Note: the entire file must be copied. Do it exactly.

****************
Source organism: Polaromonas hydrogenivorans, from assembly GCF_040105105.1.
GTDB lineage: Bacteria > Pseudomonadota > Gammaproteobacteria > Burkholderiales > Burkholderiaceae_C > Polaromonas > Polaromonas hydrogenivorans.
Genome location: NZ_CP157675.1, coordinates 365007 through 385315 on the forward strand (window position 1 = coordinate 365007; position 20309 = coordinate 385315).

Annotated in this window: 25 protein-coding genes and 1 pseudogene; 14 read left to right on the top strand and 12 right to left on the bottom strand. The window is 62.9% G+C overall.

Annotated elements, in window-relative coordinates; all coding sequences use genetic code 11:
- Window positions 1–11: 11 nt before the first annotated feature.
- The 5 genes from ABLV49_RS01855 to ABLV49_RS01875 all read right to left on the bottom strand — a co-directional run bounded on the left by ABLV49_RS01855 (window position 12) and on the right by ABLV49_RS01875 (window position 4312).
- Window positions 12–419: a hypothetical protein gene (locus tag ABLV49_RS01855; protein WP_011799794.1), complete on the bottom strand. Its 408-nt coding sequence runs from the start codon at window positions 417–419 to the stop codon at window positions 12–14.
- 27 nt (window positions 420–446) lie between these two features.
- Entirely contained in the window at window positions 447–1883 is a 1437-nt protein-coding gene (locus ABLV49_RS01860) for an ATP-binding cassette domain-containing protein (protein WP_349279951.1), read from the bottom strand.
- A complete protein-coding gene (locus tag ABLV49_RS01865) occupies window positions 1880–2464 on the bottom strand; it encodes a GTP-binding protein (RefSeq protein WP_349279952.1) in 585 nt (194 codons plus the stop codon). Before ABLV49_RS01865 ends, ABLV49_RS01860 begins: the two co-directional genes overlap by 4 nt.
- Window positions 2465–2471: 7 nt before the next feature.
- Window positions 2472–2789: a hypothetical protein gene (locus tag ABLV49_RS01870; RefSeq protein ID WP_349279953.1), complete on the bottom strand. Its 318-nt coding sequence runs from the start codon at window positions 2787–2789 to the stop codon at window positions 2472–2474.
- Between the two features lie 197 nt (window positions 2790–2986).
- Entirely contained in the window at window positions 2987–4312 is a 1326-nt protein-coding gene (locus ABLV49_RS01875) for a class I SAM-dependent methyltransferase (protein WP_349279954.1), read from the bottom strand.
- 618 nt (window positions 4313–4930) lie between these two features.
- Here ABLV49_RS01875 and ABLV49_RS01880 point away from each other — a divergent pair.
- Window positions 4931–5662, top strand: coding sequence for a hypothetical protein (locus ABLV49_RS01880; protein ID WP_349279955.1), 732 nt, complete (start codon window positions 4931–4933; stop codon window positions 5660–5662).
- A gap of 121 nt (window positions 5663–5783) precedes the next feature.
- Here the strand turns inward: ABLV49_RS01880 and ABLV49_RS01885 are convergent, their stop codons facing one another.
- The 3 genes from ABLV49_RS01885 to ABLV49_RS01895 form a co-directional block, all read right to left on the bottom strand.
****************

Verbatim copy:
Source organism: Polaromonas hydrogenivorans, from assembly GCF_040105105.1.
GTDB lineage: Bacteria > Pseudomonadota > Gammaproteobacteria > Burkholderiales > Burkholderiaceae_C > Polaromonas > Polaromonas hydrogenivorans.
Genome location: NZ_CP157675.1, coordinates 365007 through 385315 on the forward strand (window position 1 = coordinate 365007; position 20309 = coordinate 385315).

Annotated in this window: 25 protein-coding genes and 1 pseudogene; 14 read left to right on the top strand and 12 right to left on the bottom strand. The window is 62.9% G+C overall.

Annotated elements, in window-relative coordinates; all coding sequences use genetic code 11:
- Window positions 1–11: 11 nt before the first annotated feature.
- The 5 genes from ABLV49_RS01855 to ABLV49_RS01875 all read right to left on the bottom strand — a co-directional run bounded on the left by ABLV49_RS01855 (window position 12) and on the right by ABLV49_RS01875 (window position 4312).
- Window positions 12–419: a hypothetical protein gene (locus tag ABLV49_RS01855; protein WP_011799794.1), complete on the bottom strand. Its 408-nt coding sequence runs from the start codon at window positions 417–419 to the stop codon at window positions 12–14.
- 27 nt (window positions 420–446) lie between these two features.
- Entirely contained in the window at window positions 447–1883 is a 1437-nt protein-coding gene (locus ABLV49_RS01860) for an ATP-binding cassette domain-containing protein (protein WP_349279951.1), read from the bottom strand.
- A complete protein-coding gene (locus tag ABLV49_RS01865) occupies window positions 1880–2464 on the bottom strand; it encodes a GTP-binding protein (RefSeq protein WP_349279952.1) in 585 nt (194 codons plus the stop codon). Before ABLV49_RS01865 ends, ABLV49_RS01860 begins: the two co-directional genes overlap by 4 nt.
- Window positions 2465–2471: 7 nt before the next feature.
- Window positions 2472–2789: a hypothetical protein gene (locus tag ABLV49_RS01870; RefSeq protein ID WP_349279953.1), complete on the bottom strand. Its 318-nt coding sequence runs from the start codon at window positions 2787–2789 to the stop codon at window positions 2472–2474.
- Between the two features lie 197 nt (window positions 2790–2986).
- Entirely contained in the window at window positions 2987–4312 is a 1326-nt protein-coding gene (locus ABLV49_RS01875) for a class I SAM-dependent methyltransferase (protein WP_349279954.1), read from the bottom strand.
- 618 nt (window positions 4313–4930) lie between these two features.
- Here ABLV49_RS01875 and ABLV49_RS01880 point away from each other — a divergent pair.
- Window positions 4931–5662, top strand: coding sequence for a hypothetical protein (locus ABLV49_RS01880; protein ID WP_349279955.1), 732 nt, complete (start codon window positions 4931–4933; stop codon window positions 5660–5662).
- A gap of 121 nt (window positions 5663–5783) precedes the next feature.
- Here the strand turns inward: ABLV49_RS01880 and ABLV49_RS01885 are convergent, their stop codons facing one another.
- The 3 genes from ABLV49_RS01885 to ABLV49_RS01895 form a co-directional block, all read right to left on the bottom strand.